IMMUNAI WAS founded by CEO Noam Solomon and CTO Luis Voloch in December 2018. The two founders were joined by Ansuman Satpathy, a professor of cancer immunology at Stanford University; Danny Wells, a current member of the Parker Institute for Cancer Immunotherapy; and Dan Littman, a professor of molecular immunology at New York University, all three of whom joined the team as founding scientists.
The team is a multidisciplinary group composed of biologists, computer scientists, engineers, mathematicians and operators who all take an “engineering-first approach to biology.” What is also interesting is that the founders chose to build the engineering center specifically in Tel Aviv because they were looking to tap into one of the best engineering hubs in the world, as they put it, with employees they recruited from Facebook, Google, Microsoft, some of whom were previously trained in the elite IDF tech units. They all have the mindset of “getting stuff done.”
It is worth mentioning that a $20 million seed capital infusion is highly uncommon for Israeli venture capitalists. I guess that’s what happens when you’re building the largest proprietary data set in the world for clinical immunological data for better detection, diagnosis and treatment of disease. Such a mission is expensive, and there is no time to waste on the runway and making sure you have oxygen to manage the company.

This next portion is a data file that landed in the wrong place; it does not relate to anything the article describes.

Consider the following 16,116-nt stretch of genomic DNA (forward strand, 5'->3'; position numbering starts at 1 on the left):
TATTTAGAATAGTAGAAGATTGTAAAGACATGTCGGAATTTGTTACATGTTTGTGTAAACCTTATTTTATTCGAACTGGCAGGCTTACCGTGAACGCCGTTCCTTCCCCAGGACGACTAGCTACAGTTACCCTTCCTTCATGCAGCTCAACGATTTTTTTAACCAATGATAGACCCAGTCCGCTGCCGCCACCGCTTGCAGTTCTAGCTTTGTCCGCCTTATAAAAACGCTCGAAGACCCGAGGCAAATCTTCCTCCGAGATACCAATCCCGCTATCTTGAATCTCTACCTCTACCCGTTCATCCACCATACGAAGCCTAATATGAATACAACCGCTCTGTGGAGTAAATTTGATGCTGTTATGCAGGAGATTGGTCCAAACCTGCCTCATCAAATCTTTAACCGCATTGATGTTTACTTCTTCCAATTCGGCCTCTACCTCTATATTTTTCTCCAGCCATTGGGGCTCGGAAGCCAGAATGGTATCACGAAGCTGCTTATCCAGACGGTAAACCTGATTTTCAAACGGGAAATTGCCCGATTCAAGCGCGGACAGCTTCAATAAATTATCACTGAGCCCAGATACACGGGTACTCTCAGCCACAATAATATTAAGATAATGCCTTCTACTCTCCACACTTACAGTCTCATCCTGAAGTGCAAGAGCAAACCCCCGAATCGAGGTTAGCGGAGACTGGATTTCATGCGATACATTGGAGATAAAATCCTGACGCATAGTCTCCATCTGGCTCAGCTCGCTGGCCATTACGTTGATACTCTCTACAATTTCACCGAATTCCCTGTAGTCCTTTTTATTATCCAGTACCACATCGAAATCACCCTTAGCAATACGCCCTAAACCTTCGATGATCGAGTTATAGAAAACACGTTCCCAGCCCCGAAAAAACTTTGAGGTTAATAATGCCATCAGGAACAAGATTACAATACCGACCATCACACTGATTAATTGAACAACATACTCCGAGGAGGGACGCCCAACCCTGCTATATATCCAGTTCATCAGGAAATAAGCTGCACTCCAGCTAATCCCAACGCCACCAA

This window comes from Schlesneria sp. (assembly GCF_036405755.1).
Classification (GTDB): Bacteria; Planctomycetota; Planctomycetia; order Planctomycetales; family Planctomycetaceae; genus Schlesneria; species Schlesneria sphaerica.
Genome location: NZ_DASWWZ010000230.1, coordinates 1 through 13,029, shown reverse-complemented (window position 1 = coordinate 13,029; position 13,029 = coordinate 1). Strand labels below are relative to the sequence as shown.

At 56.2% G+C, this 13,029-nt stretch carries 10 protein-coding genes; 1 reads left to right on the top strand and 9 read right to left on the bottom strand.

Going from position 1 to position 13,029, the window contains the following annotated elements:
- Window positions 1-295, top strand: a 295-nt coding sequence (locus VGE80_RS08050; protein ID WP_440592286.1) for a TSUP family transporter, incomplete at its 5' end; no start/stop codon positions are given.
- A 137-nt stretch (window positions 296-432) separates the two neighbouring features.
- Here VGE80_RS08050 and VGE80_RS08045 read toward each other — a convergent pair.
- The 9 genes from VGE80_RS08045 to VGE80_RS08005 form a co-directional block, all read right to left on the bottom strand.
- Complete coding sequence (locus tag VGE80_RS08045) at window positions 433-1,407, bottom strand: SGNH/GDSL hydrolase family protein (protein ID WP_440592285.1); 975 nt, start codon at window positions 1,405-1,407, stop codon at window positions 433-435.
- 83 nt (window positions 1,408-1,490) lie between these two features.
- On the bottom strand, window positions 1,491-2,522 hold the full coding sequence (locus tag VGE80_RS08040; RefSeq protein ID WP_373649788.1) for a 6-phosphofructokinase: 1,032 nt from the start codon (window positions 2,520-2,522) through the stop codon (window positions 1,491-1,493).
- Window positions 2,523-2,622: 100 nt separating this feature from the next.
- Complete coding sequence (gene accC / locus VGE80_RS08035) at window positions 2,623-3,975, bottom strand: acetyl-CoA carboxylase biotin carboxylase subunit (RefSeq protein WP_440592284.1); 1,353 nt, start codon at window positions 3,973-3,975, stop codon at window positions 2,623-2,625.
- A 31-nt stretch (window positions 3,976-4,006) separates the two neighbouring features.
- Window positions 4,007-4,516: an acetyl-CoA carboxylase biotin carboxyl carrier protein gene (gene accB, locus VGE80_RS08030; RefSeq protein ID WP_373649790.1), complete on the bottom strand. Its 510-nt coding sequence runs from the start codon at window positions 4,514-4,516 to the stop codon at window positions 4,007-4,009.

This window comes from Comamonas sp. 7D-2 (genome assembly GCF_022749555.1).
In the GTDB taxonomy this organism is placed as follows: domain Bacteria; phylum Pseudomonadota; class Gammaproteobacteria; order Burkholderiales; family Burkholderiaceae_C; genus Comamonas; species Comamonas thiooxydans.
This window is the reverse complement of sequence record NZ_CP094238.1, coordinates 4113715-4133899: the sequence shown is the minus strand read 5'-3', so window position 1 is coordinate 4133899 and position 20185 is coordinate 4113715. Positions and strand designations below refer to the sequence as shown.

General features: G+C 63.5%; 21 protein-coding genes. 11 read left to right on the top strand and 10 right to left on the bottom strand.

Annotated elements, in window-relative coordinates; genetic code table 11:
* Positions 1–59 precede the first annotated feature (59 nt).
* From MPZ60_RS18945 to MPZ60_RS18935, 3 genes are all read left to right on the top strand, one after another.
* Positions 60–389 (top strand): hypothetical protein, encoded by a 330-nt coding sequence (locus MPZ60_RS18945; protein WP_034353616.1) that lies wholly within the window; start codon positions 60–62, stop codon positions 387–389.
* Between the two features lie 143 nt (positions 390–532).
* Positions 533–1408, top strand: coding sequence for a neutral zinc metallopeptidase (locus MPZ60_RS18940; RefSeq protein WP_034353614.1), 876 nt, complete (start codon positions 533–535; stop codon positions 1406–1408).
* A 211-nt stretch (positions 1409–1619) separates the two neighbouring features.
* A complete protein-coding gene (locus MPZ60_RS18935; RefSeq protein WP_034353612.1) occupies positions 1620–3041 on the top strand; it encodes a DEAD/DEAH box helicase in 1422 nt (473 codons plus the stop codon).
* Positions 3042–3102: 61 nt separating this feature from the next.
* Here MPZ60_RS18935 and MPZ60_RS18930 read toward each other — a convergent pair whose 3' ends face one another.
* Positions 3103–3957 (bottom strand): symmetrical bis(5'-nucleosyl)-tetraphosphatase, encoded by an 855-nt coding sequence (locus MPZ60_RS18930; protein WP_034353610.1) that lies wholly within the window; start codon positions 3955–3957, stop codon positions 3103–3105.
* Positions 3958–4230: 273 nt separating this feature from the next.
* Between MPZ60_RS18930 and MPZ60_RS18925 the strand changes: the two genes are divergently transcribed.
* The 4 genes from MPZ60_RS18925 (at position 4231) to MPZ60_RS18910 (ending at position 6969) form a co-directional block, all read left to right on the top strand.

Why is this company so incredibly important? Over the last several years, cell therapies and cancer immunotherapies have become the latest innovation in treatment options. We have all heard of immunotherapy using the body’s immune system to target and destroy cancer cells.
Cancers, such as melanoma and lung cancer, have responded well to immunotherapy drugs, and specifically to immune checkpoint inhibitors. However, the immune system is complex and it is not yet known how drugs affect immune cells. Moreover, for costly cell therapies, a slight variation in cell therapy products can have a significant influence on a patient’s response to the therapy or lack thereof.
Solomon explained, “Drugs that improve immune response to cancer are transformational for some patients, but don’t work in 50 to 70% of other patients (in Melanoma and non-small-cell lung cancer, for other cancer indications the situation is even worse),” he said.
“We are trying to understand what therapies work – when they work – by measuring the immune system at high resolutions. We can then use those insights to improve the design of combination therapies.”
A short call with Noam revealed to me what is perhaps the most significant component of this company: its holistic approach to the immune system. While most research examines the effectiveness of specific treatments by looking at the treatment or the threat it is trying to address, Immunai takes a different approach and analyzes it from the perspective of the entire immune system.
As Noam put it, “The immune system is our body’s army and it is in charge of defending our body from external threats [viral and bacterial infections and other outside invaders] and internal problems [cancer, autoimmune diseases, Alzheimer’s, etc.].
“Our database has cancer patients’ samples, as well as autoimmune disorders, cardiovascular disorders, COVID-19 patients, healthy people and more, and our proprietary transfer-learning deep neural networks transfer insights across indications and therapies.”
To me, this company has an unprecedented mission. As our technology advances, and we come closer than ever before to treating the various types of cancers effectively, it is crucial to understand how these treatments activate the immune system, how they work, and why they sometimes don’t work.
Our body has a built-in protective layer. Getting to know its strengths and weaknesses will enable us to become that much stronger as a species. What could be more important?